ans = 7.4402e-10

Take the MODWTMRA of the signal.

mraecg = modwtmra(wtecg,wv);

MODWTMRA returns the projections of the function $$f(x)$$ onto the various wavelet subspaces and final scaling space. That is, MODWTMRA returns $$\sum _{k=0}^{N-1}{c}_{k}\phantom{\rule{0.16666666666666666em}{0ex}}{2}^{-{J}_{0}/2}\varphi ({2}^{-{J}_{0}}\phantom{\rule{0.16666666666666666em}{0ex}}x-k)$$ and the $${J}_{0}$$-many $$\{{f}_{j}(x)\}$$evaluated at $$N$$ time points. Each row in `mraecg`

is a projection of $$f(x)$$ onto a different subspace. This means the original signal can be recovered by adding all the projections. This is not true in the case of the MODWT. Adding the coefficients in `wtecg`

will not recover the original signal.

Choose a time point, add the projections of $$f(x)$$ evaluated at that time point, and compare with the original signal.

time_point = 1000; abs(sum(mraecg(:,time_point))-wecg(time_point))

ans = 3.0846e-13

Confirm that, unlike MODWT, MODWTMRA is not an energy-preserving transform.

energy_ecg = sum(wecg.^2); energy_mra_scales = sum(mraecg.^2,2); energy_mra = sum(energy_mra_scales); max(abs(energy_mra-energy_ecg))

ans = 115.7053

The MODWTMRA is a zero-phase filtering of the signal. Features will be time-aligned. Show this by plotting the original signal and one of its projections. To better illustrate the alignment, zoom in.

plot(t,wecg,'b') hold on plot(t,mraecg(4,:),'-') hold off grid on xlim([4 8]) legend('Signal','Projection','Location','northwest') xlabel('Time (s)') ylabel('Amplitude')

Make a similar plot using the MODWT coefficients at the same scale. Features will not be time-aligned. The MODWT is not a zero-phase filtering of the input.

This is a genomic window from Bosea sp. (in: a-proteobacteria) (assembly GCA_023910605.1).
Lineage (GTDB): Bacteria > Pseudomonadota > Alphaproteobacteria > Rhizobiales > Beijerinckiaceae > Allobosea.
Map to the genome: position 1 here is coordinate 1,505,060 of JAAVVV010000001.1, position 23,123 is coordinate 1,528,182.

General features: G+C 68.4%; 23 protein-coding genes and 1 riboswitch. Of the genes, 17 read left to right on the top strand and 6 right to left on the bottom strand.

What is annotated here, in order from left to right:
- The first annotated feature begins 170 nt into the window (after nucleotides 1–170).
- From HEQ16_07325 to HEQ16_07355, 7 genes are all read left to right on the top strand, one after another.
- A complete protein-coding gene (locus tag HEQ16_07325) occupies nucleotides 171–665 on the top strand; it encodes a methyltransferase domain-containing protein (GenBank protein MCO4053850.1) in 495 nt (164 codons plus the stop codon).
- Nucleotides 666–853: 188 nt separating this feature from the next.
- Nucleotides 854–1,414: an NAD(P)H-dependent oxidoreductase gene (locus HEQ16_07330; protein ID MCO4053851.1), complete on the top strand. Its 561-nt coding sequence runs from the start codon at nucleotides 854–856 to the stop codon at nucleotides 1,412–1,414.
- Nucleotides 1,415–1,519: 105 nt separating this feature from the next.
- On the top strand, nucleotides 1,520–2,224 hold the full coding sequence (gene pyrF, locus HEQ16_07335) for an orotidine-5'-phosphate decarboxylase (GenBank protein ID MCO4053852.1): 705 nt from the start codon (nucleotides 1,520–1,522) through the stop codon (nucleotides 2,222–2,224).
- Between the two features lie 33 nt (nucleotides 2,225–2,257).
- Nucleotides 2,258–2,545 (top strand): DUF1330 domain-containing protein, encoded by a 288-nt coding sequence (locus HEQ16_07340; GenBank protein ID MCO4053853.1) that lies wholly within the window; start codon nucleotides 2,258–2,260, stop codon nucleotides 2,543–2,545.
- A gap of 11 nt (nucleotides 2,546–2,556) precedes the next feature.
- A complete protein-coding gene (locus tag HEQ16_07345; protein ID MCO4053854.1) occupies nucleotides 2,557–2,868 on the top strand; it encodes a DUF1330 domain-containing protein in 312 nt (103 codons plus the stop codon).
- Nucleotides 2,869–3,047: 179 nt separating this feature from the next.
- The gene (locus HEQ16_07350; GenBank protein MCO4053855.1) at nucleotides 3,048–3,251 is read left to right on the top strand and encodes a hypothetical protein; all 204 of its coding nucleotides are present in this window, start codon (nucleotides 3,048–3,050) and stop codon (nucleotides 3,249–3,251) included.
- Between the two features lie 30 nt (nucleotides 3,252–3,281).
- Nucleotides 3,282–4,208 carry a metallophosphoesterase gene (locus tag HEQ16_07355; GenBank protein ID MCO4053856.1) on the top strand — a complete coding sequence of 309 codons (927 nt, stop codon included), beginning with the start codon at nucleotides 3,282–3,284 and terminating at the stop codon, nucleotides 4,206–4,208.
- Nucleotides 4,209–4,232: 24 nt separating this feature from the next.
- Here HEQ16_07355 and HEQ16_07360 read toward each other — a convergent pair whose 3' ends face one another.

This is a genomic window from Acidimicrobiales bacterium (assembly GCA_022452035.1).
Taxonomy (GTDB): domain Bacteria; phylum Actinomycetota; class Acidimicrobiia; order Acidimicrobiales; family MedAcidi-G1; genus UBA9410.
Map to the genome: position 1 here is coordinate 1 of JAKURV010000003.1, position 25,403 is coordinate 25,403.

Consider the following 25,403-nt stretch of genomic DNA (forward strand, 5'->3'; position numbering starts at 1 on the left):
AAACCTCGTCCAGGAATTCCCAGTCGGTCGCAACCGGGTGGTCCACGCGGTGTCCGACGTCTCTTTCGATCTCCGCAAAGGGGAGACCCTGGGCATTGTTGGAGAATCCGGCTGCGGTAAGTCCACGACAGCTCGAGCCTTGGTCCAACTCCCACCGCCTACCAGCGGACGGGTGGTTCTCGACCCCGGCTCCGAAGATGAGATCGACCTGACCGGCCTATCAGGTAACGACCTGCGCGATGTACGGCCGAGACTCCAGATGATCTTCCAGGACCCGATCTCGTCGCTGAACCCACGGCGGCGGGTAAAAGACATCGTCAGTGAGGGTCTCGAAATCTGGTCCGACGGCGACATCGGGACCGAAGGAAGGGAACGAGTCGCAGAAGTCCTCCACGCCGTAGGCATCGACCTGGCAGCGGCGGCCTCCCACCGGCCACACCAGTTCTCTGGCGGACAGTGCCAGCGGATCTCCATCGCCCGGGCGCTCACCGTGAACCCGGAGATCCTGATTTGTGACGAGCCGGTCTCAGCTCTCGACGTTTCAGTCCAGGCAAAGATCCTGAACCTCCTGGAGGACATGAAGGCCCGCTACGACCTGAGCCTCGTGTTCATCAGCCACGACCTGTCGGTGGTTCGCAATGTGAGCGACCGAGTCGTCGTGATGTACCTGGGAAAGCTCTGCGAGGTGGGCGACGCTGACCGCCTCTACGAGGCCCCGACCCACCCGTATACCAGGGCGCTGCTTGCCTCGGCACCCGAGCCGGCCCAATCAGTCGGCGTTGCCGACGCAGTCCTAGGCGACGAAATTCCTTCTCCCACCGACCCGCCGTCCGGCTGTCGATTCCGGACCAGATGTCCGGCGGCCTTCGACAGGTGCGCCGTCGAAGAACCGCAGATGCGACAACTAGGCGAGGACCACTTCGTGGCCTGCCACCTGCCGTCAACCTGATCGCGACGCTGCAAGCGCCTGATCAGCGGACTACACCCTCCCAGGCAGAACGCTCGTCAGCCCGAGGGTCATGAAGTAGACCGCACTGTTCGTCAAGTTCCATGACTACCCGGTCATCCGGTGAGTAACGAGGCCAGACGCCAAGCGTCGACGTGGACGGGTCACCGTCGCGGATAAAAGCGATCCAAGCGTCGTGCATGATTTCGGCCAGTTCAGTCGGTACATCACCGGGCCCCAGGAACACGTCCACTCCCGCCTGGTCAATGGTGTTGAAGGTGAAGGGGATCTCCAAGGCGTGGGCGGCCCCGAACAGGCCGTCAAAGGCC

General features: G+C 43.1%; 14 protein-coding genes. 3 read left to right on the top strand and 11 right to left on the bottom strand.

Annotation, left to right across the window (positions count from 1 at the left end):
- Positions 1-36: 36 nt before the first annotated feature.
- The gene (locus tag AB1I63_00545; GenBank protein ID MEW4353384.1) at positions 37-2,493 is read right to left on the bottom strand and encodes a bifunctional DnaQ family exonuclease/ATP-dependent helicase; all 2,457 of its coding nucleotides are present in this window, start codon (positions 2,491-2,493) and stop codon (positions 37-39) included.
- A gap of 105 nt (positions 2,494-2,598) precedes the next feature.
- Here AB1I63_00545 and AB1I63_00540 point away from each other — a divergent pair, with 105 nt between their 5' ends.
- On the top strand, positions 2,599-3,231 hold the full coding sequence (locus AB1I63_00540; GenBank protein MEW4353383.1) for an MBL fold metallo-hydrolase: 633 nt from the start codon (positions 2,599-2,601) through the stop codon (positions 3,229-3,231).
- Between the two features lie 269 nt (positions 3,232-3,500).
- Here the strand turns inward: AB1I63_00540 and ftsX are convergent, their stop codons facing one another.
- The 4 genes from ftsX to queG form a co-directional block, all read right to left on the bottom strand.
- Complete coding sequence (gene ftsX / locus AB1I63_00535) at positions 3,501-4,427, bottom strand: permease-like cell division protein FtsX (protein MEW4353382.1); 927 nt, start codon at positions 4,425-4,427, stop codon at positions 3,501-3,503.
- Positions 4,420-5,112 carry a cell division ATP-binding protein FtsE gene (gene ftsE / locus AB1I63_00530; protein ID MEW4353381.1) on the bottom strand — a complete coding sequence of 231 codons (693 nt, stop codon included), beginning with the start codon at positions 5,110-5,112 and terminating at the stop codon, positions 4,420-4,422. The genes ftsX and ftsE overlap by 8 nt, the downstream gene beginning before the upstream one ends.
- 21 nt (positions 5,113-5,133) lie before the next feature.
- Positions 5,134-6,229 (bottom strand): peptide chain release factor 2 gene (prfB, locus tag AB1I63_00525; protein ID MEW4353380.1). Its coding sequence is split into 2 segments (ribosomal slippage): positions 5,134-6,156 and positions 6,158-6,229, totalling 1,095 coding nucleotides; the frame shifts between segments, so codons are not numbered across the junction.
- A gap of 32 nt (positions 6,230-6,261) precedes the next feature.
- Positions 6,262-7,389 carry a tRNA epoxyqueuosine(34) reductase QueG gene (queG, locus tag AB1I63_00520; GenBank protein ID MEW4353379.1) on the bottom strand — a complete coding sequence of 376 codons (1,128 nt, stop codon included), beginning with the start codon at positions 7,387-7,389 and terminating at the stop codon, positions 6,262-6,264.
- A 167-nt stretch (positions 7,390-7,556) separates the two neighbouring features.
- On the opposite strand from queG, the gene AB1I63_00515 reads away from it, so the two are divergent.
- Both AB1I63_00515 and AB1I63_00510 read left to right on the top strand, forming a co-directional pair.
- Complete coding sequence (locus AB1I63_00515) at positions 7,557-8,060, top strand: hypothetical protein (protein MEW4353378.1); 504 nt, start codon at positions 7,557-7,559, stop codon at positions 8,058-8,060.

plot(t,wecg,'b') hold on plot(t,wtecg(4,:),'-') hold off grid on xlim([4 8]) legend('Signal','Coefficients','Location','northwest') xlabel('Time (s)') ylabel('Amplitude')

## More About

### Layer Output Format

`modwtLayer`

formats the output as
`"SCBT"`

, a sequence of 1-D images where the image height corresponds to
the level of the wavelet transform, the second dimension corresponds to the channel, the
third dimension corresponds to the batch, and the fourth dimension corresponds to time. The
*k*th row, where

, contains the *k* ≤ Level*k*th level detail of the
signal. The `(`

th row contains the
`Level`

+1)`Level`

th level smooth of the signal.

You can feed the output of

`modwtLayer`

unchanged to a 1-D convolutional layer when you want to convolve along the level (`"S"`

) dimension. For more information, see`convolution1dLayer`

(Deep Learning Toolbox).To feed the output of

`modwtLayer`

to a 1-D convolutional layer when you want to convolve along the time (`"T"`

) dimension, you must place a flatten layer after the`modwtLayer`

. For more information, see`flattenLayer`

(Deep Learning Toolbox).You can feed the output of

`modwtLayer`

unchanged to a 2-D convolutional layer when you want to convolve along the level (`"S"`

) and time (`"T"`

) dimensions. For more information, see`convolution2dLayer`

(Deep Learning Toolbox).To use

`modwtLayer`

as part of a recurrent neural network, you must place a flatten layer after the`modwtLayer`

. For more information, see`lstmLayer`

(Deep Learning Toolbox) and`gruLayer`

(Deep Learning Toolbox).To use the output of

`modwtLayer`

with a fully connected layer as part of a classification workflow, you must reduce the time (`"T"`

) dimension of the output so that it is of size 1. To reduce the time dimension of the output, place a global pooling layer before the fully connected layer. For more information, see`globalAveragePooling2dLayer`

(Deep Learning Toolbox) and`fullyConnectedLayer`

(Deep Learning Toolbox).

## Version History

**Introduced in R2022b**

## See Also

### Apps

- Deep Network Designer (Deep Learning Toolbox)

### Functions

### Objects

`cwtLayer`

|`stftLayer`

(Signal Processing Toolbox) |`dlarray`

(Deep Learning Toolbox) |`dlnetwork`

(Deep Learning Toolbox)

### Topics

- Practical Introduction to Multiresolution Analysis
- Deep Learning in MATLAB (Deep Learning Toolbox)
- List of Deep Learning Layers (Deep Learning Toolbox)